Low-risk pregnancy

By , 27 August 2013

Low-risk pregnancy
 

 

What is a low-risk pregnancy?

A pregnancy is low-risk (or uncomplicated) when, after thorough routine evaluation, no risk factors are identified.

Pregnancy is a natural state; happily, most women are deemed to be low-risk at the start of their pregnancy, and most will continue to be low-risk throughout pregnancy, delivery, and beyond.

 

Will my pregnancy remain low-risk?

In most cases, yes.  However, one of the greatest dangers during a pregnancy is when a low-risk pregnancy becomes a high-risk pregnancy, and the change goes unrecognised.  The development of complications may be sudden and apparent, or insidious.  This is the rationale behind routine screening tests and regular scheduled visits with your health care provider.  Although the majority of women will remain low-risk during their pregnancy and delivery, those that won't cannot be reliably predicted by their personal history, and so vigilance must be applied to all women.  An important aspect of good obstetric care, however, is recognising also when a pregnancy (or birth) is progressing normally and remaining low-risk, such that unnecessary tests and interventions can be appropriately withheld. 
 

How are low-risk pregnancies managed?

Women with low-risk pregnancies are recommended to undergo only the "routine" screening tests and surveillance during pregnancy.  This generally includes a "schedule of visits" similar to the following:

  • Monthly until 28 weeks
  • Fortnightly until 36 weeks
  • Weekly until delivery

At the initial visit, a full history is taken and targeted examination is performed.  I will discuss clearly my approach to your care and am delighted to answer any questions or address any concerns you may have.  Common topics such as exercise and healthy eating in pregnancy are discussed.  A plan for the remainder of your pregnancy will be outlined.  At follow-up appointments, your general pregnancy health is evaluated and problem symptoms or concerns are addressed.  Baby's growth and well-being are determined and your physical well-being is monitored.

During your pregnancy, the following routine antenatal investigations are recommended (many of these will have already been arranged by your General Practitioner):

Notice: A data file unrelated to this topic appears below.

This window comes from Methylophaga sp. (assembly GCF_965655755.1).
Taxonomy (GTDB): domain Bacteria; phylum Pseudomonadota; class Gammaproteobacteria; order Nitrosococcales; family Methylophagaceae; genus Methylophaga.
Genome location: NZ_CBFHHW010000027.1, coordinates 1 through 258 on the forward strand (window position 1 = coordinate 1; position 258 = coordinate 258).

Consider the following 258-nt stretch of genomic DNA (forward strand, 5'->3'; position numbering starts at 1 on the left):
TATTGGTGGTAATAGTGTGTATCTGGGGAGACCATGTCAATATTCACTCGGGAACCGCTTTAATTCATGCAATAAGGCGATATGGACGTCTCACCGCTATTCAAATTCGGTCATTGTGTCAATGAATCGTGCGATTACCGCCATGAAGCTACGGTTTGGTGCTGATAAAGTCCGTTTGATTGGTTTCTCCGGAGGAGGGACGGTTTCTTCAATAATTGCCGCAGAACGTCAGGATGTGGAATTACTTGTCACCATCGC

• Antenatal screening blood tests
  • Urine test for infection
  • Gestational diabetes test (Oral Glucose Tolerance Test) between 26-28 weeks
  • Dating confirmation ultrasound between 7-13 weeks (may be combined with Down syndrome risk assessment, if desired)
  • Fetal anatomical survey ultrasound, usually 18-22 weeks

If, at any point, your pregnancy becomes high-risk, I will explain all the significant changes to you, and outline the appropriate changes to your pregnancy care.  
 

David practices evidence-based medicine, and strives to ensure all conditions that may complicate a pregnancy are managed according to the best available medical literature and published guidelines.

 

The content and information contained on this website is intended to be of a general nature only and is not intended to, nor does it constitute, medical advice.  It does not take into account your particular circumstances or needs.  No doctor/patient relationship is implied or formed. The accuracy, completeness, adequacy, or currency of the content is not warranted or guaranteed. Use of information on this website, or materials linked from the website, is at the user's own risk.  The contents of the site, such as text, graphics, images and other materials are for informational purposes only. The content is not intended to be a substitute for professional medical advice, diagnosis, or treatment. Users should always seek the advice of their qualified health providers with any questions regarding a medical condition. Users should never disregard professional medical advice or delay in seeking it because of something on this website.  Specific recommendations can only be made after direct individual consultation.  The website does not recommend or endorse any specific tests, products, procedures, or other information that might be mentioned on the website.

 
Low-risk pregnancy
 

About Dr David Moore

Low-risk pregnancy

David is a Fellow of the Royal Australian and New Zealand College of Obstetricians and Gynaecologists, and undertook his specialist training in Queensland.  He is highly skilled in the management of complex and high-risk pregnancies, and has special training in minimally-invasive surgery, endometriosis, pelvic floor and incontinence surgery.  David has completed a Master of Reproductive Medicine and is skilled in the assessment and management of fertility problems, and can offer the full range of assisted reproductive treatments.  He is a Senior Lecturer with The University of Queensland Medical School, and has published both medical journal and textbook contributions.

Follow Us

Join the Mailing List

Subscribe to our mailing list for the latest news and announcements.


Join the Mailing List

Subscribe to our mailing list for the latest news and announcements.